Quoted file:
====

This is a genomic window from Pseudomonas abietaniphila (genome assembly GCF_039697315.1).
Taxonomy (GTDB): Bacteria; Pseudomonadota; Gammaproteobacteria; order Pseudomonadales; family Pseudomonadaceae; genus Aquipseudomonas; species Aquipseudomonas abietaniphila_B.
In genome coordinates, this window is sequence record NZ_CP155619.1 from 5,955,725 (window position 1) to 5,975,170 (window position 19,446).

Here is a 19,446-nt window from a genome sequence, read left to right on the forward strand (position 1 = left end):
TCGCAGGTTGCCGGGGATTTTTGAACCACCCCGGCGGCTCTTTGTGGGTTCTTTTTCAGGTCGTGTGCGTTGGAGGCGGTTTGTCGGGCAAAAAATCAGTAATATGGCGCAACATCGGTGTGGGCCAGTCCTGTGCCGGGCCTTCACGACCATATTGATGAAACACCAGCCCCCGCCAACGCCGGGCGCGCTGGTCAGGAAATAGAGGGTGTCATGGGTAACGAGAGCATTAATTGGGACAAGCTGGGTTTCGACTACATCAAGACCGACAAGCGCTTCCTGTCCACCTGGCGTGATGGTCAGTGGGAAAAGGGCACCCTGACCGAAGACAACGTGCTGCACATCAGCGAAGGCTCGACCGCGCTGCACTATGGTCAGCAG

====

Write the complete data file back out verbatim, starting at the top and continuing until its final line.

This is a genomic window from Pseudomonas abietaniphila (genome assembly GCF_039697315.1).
Taxonomy (GTDB): Bacteria; Pseudomonadota; Gammaproteobacteria; order Pseudomonadales; family Pseudomonadaceae; genus Aquipseudomonas; species Aquipseudomonas abietaniphila_B.
In genome coordinates, this window is sequence record NZ_CP155619.1 from 5,955,725 (window position 1) to 5,975,170 (window position 19,446).

Here is a 19,446-nt window from a genome sequence, read left to right on the forward strand (position 1 = left end):
TCGCAGGTTGCCGGGGATTTTTGAACCACCCCGGCGGCTCTTTGTGGGTTCTTTTTCAGGTCGTGTGCGTTGGAGGCGGTTTGTCGGGCAAAAAATCAGTAATATGGCGCAACATCGGTGTGGGCCAGTCCTGTGCCGGGCCTTCACGACCATATTGATGAAACACCAGCCCCCGCCAACGCCGGGCGCGCTGGTCAGGAAATAGAGGGTGTCATGGGTAACGAGAGCATTAATTGGGACAAGCTGGGTTTCGACTACATCAAGACCGACAAGCGCTTCCTGTCCACCTGGCGTGATGGTCAGTGGGAAAAGGGCACCCTGACCGAAGACAACGTGCTGCACATCAGCGAAGGCTCGACCGCGCTGCACTATGGTCAGCAG